Former Secretary of State Condoleezza Rice took to the witness stand for the prosecution in a criminal case against a former CIA officer on trial for leaking details of a top-secret spy program.
CIA leaked information reveals more than Condoleezza would like us to know
Back in 2003 the Bush administration tried to silence a New York Times story that was set to leak a CIA plot to undermine Iran’s nuclear program by secretly providing Tehran with faulty atomic weapon plans.
“I was just following orders” – Condoleezza Rice
Condoleezza told Jurors that her attempt to silence the New York Times from publishing their article came as a direct order from President George W. Bush. She said: “The president and I talked about it and decided I should ask the New York Times leadership to come to the White House for a meeting to discuss why that story should not be published… I certainly understood the [implications] of the White House asking the New York Times not to publish a story. That’s why I talked first to the president about whether we should even do so”.
Uprooted Palestinians Blog reports:
Rice said she was gravely concerned when she heard the Times had gotten wind of the closely guarded CIA program, which involved a Russian nuclear engineer working with the spy agency to try to entice the Iranians into adopting designs altered by scientists at a U.S. national laboratory.
“It was one of the only levers that we believed we had — that the president had — to try to disrupt the Iranian nuclear program,” the former secretary of state and national security adviser said.
Talking points used by Rice at an April 2003 meeting with Risen and the then-chief of the Times’ Washington Bureau, Jill Abramson, show Rice didn’t hold back when describing the cataclysmic consequences that could flow from publishing the story.
“This information in the wrong hands could easily lead to the death of a U.S. citizen and conceivably contribute to the deaths of millions of innocent victims of a foreign nuclear weapons program,” Rice said, according to the talking points. She told jurors she hewed closely to the script but could not be sure she delivered them verbatim.
Rice also confirmed that at the meeting held in her office and attended by then-Director of Central Intelligence George Tenet she asked the Times not only to withhold the story but to cease reporting on it and to get rid of all documents relating to it.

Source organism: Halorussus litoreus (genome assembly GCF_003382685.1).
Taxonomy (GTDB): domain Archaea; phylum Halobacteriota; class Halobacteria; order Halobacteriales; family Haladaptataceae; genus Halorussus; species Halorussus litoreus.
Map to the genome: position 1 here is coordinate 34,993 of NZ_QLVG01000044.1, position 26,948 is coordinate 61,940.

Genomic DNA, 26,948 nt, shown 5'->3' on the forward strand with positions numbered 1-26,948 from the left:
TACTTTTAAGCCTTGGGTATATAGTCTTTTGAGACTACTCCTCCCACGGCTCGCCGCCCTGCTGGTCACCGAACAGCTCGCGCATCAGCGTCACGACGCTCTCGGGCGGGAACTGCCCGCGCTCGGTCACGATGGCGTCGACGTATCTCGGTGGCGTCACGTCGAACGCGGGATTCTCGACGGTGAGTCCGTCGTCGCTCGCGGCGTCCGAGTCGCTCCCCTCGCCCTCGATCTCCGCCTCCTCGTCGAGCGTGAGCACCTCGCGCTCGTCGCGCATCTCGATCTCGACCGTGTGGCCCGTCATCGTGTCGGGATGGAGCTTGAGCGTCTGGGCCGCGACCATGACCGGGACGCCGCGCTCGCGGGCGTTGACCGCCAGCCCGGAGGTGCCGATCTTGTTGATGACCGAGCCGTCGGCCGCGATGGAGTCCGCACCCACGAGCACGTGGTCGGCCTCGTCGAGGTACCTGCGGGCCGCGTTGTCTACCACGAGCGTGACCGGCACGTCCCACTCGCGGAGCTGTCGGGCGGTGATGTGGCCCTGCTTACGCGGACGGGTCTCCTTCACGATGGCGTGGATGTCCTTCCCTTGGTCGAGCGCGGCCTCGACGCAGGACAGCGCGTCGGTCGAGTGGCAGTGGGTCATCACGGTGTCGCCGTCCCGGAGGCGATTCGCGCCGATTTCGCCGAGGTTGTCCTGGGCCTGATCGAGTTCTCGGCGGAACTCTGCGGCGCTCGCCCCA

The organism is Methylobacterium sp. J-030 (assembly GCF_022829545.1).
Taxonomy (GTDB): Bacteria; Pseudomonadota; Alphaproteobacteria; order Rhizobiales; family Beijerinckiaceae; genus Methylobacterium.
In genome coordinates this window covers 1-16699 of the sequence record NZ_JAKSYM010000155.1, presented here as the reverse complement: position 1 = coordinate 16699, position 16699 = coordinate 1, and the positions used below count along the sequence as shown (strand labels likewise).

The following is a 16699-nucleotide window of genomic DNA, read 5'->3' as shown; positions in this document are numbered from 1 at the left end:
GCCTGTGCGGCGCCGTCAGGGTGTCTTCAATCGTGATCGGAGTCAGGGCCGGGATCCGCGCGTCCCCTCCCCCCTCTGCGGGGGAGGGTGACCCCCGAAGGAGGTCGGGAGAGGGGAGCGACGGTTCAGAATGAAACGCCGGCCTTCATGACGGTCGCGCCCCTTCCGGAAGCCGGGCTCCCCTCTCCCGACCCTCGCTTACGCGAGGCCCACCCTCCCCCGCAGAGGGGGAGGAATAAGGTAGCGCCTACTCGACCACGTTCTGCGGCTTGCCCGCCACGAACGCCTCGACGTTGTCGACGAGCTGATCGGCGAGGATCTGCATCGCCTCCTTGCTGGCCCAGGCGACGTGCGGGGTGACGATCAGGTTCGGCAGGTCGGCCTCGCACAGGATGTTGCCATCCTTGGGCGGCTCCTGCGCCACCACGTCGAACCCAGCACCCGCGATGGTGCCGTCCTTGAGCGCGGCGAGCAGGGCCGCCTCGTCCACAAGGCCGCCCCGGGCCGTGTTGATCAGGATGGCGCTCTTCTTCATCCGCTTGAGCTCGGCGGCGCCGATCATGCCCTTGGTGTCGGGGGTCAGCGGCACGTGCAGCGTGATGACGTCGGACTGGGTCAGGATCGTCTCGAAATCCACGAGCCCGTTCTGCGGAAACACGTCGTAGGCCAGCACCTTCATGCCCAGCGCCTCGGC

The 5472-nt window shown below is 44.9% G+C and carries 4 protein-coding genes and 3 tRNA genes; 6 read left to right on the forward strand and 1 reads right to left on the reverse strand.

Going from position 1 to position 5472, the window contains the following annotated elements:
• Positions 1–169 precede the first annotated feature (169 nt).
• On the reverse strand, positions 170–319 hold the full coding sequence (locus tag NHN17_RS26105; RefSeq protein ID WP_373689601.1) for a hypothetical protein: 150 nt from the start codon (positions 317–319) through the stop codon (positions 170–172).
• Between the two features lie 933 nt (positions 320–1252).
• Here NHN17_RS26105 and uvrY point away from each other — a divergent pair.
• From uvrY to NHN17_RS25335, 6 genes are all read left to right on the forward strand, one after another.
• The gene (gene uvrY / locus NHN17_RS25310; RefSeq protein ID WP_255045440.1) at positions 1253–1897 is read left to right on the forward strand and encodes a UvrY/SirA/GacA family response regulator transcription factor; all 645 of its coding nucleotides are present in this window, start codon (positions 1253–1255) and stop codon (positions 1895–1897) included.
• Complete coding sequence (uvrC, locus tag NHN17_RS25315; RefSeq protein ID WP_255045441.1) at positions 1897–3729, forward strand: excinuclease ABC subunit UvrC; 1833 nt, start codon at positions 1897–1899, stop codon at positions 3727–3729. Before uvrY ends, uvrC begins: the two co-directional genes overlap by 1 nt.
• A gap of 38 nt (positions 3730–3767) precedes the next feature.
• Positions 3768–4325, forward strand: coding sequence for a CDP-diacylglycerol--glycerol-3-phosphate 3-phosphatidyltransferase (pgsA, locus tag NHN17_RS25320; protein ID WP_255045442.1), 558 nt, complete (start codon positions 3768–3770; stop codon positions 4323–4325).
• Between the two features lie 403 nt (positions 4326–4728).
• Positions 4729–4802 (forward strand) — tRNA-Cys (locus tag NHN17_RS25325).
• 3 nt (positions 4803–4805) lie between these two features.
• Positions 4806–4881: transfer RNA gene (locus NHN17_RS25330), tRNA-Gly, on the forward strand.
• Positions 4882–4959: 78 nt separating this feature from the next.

“I asked if they had any materials, they would destroy them,” said Rice, who was serving as national security adviser at the time. “I knew they wouldn’t give them back to us.”
The Times ultimately declined to run the story. However, Risen published it three years later in his book “State of War.”
Whistleblower Jeffrey Sterling indicted on 10 felony counts
After the book was published, the FBI stepped up a criminal investigation into the leak. Sterling, one of several former CIA handlers for the Russian engineer at the center of the operation, was indicted in 2010 on charges that he leaked details of the operation to Risen. The ex-CIA officer faces 10 felony counts, including unauthorized disclosure of national defense information, mail fraud and obstruction of justice.
Rice, now a professor at Stanford and a fellow at the Hoover Institution, was calm and composed during her time on the witness stand. However, she was notably more cooperative with the prosecution than with the defense.
Prosecutors appeared intent on using Rice’s testimony to establish the lengths to which the government had gone to prevent the story from getting out and to underscore for jurors that the information was so potentially damaging to U.S. national security that the Times declined to run it.
However, the prosecution initially said it preferred to avoid imposing the inconvenience of testifying on Rice and instead sought simply to show jurors the talking points she read at the 2003 meeting with the Times.
U.S. District Court Judge Leonie Brinkema rejected that proposal.